Unlike his Hallandale teammates and coaches who look at last November’s 35-19 loss to Miami Central in the second round of the playoffs like a stomach-churning horror film, Tyler Huntley prefers to sit down and dissect every painful moment of the game as a learning lesson.
He has watched it more than 10 times. Each time, Huntley said he finds more mistakes and missed assignments, things he could have done differently to prevent the Chargers from blowing a 12-point halftime lead to the eventual Class 6A state champions.
It’s surprising he has found much to correct at all. The 6-1, 175-pound quarterback, ranked 31st in the nation by 247Sports.com among pro-style passers, finished 20 of 33 for 275 yards and two touchdowns against Central and finished his junior season with 29 touchdowns and only two interceptions.
“Every time I looked at those national polls last year and saw Central there I thought, ‘Man, that should have been us,’ ” the Utah commitment said Monday before practice.
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“We know we should have been holding that state title.”
Huntley and the Chargers, who finished 10-1 last season, definitely have enough firepower left on offense to give themselves another shot. And this time they won’t have to worry about beating Central, which has won four state titles over the past five years.
The Florida High School Athletic Association bumped Hallandale down into Class 5A. Even though the Chargers are back in the same district with two-time defending state champion American Heritage, a loaded Coconut Creek team and a pretty good Miami Jackson squad, coach Dameon Jones is confident his team is ready to make a climb to the top.
“It’s going to depend a lot on our offense, but we’re not bad on defense,” said Jones, who returns 10 starters from an offense that averaged 38.5 points per game, but must replace nine defensive starters, including four who signed with Florida State, Georgia, Pittsburgh and Temple, respectively.
“We’re not going to be as big up front on defense as we were last year, but we’ve got more speed than a lot of guys who played last year.”
Huntley, though, figures to be the key to it all. In three seasons as the starter he has gone 24-7 and thrown for 5,417 yards and 64 touchdowns. Even with his impressive career numbers, Huntley only played in the second half of five of his team’s 11 games last year because the Chargers were usually up big early.
Although he has thrown 17 career interceptions, he has thrown just six over his past two seasons – or one every 64 pass attempts. He has also completed 55 percent of his passes throughout his career, including 61 percent last year.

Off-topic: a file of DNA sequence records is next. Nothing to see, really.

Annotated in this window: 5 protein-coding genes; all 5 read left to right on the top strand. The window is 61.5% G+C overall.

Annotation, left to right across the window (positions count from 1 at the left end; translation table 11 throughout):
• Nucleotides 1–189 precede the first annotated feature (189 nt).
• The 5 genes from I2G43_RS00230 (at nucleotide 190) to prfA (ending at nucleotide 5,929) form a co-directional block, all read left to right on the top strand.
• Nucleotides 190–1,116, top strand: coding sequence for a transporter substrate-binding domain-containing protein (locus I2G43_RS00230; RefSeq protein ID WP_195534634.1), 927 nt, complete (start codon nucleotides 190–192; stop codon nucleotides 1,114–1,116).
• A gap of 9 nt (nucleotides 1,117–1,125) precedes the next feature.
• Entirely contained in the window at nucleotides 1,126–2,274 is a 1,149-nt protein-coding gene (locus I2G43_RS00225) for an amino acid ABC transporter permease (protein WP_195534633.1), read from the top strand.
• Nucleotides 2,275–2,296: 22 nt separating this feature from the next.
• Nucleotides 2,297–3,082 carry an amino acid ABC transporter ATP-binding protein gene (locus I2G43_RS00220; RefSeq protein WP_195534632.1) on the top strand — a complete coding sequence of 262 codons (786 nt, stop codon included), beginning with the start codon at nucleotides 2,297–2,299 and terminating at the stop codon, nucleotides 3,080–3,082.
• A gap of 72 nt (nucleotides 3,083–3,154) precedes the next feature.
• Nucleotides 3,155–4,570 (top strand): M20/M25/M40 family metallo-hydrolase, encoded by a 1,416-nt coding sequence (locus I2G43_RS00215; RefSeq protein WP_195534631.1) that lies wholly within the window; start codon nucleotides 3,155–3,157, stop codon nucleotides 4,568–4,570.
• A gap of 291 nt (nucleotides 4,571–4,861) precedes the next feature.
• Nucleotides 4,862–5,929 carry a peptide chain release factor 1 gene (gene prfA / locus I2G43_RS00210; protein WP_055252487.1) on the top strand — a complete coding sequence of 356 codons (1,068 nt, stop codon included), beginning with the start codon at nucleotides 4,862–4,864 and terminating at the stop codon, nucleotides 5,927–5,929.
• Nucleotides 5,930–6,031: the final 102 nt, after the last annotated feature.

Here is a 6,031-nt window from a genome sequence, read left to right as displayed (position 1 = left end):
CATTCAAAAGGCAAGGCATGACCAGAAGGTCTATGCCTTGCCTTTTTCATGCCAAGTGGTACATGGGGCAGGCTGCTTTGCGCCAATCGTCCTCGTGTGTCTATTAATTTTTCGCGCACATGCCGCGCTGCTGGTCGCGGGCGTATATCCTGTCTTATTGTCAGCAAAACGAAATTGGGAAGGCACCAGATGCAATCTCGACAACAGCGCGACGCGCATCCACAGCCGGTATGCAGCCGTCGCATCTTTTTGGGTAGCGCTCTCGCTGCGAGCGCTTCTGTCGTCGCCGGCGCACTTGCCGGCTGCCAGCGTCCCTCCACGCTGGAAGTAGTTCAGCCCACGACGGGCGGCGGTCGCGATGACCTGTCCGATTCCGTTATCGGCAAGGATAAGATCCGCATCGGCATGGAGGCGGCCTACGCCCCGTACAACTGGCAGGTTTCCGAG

His efficiency and ability to evade pressure while still standing in the pocket remind many football gurus of former Miami Northwestern star Teddy Bridgewater, who like Huntley quarterbacked the elite South Florida Express 7-on-7 team and works with famed quarterback instructor Ken Mastrole.
Huntley said he worked out with Bridgewater this summer before the Minnesota Vikings’ 2014 first-round pick went back to Minnesota. Bridgewater, Huntley said, taught him some new footwork techniques so he could release the ball faster.
“He’s that kind of kid,” Jones said of Huntley’s potential to be like Bridgewater and become a starter in the NFL. “I hope he has an inch or two left in him to grow, but he’s got all the tools and the maturity and work ethic.”
Huntley was destined to be a quarterback from the start. His father, a former pitcher at Deerfield Beach High, put him under center at Dania Beach Optimist Parkwhen he was 5 years old. He started every year after that.
Now, as a senior, he has most of those Dania Beach teammates back around him, including four FBS recruits at receiver in Josh Hammond (Florida commit), Damari Simpkins (Utah), Chris Cotto (Western Kentucky) and Neru N’Shaka (Virginia).
“We’ve said we want to average at least 35 minimum because we know the defense is going to have a lot of new guys learning the system,” Hammond said. “But we know the talent we’ve got here is pretty special.”
The Chargers will host Miami High on Aug. 20 in a kickoff classic before opening the season against Cedar Grove (Ga.) in Atlanta on Aug. 28. Hallandale hosts defending Class 7A state champion St. Thomas on Sept. 25 and plays at Heritage on Halloween eve.
“We just have to take no one for granted and no lead for granted, and keep putting points up on the board,” Huntley said. “I know our defense will get stops, and we’ll win.”
DISTRICT 16-5A OVERVIEW
TOP OFFENSIVE PLAYER
Binjimen Victor, Coconut Creek: Listed at 6-4, 170 pounds, the U.S. Army All-American caught 44 passes for 811 yards and 12 touchdowns last season and ranks as the ninth-best receiver in the country according to 247Sports.com. Florida, Tennessee and Ohio State are all fighting for his services. Victor was selected to the All-USA Preseason Football team by USA Today.
TOP DEFENSIVE PLAYER
Trayvon Mullen, Coconut Creek: Part of the reason Victor is so tough to cover is because he goes up against a U.S. Army All-American every day in practice in the 6-1, 172-pound Mullen. LSU, Florida State and Clemson are at the forefront for his services, he tweeted this week. 247Sports.com ranks Mullen as the nation’s third-best cornerback.
PREDICTED ORDER OF FINISH
1. Hallandale; 2. American Heritage; 3. Coconut Creek; 4. Jackson; 5. Cardinal Gibbons; 6. Stranahan.
Sept. 5: DeMatha (Md.) at American Heritage; Sept. 18: Coconut Creek at American Heritage; Sept. 25: St. Thomas Aquinas at Hallandale; Oct. 9: Coconut Creek at Hallandale; Oct. 30: Hallandale at American Heritage.